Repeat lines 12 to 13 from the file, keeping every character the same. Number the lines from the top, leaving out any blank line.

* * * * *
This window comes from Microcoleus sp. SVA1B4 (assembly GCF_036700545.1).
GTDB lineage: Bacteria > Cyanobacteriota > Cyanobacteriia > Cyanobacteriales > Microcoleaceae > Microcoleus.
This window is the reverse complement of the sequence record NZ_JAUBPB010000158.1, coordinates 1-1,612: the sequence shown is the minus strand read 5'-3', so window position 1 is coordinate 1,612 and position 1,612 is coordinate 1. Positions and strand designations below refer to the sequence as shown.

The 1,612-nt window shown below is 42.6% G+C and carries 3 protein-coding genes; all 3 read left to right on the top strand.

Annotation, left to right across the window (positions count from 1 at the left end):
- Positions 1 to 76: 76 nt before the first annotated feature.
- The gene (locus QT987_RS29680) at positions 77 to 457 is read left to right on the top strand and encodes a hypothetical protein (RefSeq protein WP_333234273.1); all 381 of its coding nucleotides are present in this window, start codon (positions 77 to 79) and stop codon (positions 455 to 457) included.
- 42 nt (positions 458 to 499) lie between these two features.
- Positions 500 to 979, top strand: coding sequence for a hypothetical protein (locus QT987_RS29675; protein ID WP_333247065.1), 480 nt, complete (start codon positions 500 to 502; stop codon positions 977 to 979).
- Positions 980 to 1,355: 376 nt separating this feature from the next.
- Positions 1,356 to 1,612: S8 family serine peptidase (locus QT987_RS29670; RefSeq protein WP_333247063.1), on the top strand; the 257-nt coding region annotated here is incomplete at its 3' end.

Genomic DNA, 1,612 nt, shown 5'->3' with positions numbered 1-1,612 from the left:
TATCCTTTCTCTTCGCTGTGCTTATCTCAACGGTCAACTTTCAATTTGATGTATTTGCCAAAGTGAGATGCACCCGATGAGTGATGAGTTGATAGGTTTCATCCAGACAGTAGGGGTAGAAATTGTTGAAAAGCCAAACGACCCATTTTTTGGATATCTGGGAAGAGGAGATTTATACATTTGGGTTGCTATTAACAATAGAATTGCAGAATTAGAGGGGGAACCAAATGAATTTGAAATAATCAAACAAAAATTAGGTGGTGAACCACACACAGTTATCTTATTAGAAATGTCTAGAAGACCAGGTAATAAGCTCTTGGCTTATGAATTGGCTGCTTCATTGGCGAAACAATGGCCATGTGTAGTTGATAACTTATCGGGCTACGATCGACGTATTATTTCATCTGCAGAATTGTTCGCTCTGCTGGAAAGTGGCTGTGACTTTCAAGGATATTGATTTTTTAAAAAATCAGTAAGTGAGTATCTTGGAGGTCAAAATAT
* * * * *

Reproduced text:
Genomic DNA, 1,612 nt, shown 5'->3' with positions numbered 1-1,612 from the left:
TATCCTTTCTCTTCGCTGTGCTTATCTCAACGGTCAACTTTCAATTTGATGTATTTGCCAAAGTGAGATGCACCCGATGAGTGATGAGTTGATAGGTTTCATCCAGACAGTAGGGGTAGAAATTGTTGAAAAGCCAAACGACCCATTTTTTGGATATCTGGGAAGAGGAGATTTATACATTTGGGTTGCTATTAACAATAGAATTGCAGAATTAGAGGGGGAACCAAATGAATTTGAAATAATCAAACAAAAATTAGGTGGTGAACCACACACAGTTATCTTATTAGAAATGTCTAGAAGACCAGGTAATAAGCTCTTGGCTTATGAATTGGCTGCTTCATTGGCGAAACAATGGCCATGTGTAGTTGATAACTTATCGGGCTACGATCGACGTATTATTTCATCTGCAGAATTGTTCGCTCTGCTGGAAAGTGGCTGTGACTTTCAAGGATATTGATTTTTTAAAAAATCAGTAAGTGAGTATCTTGGAGGTCAAAATAT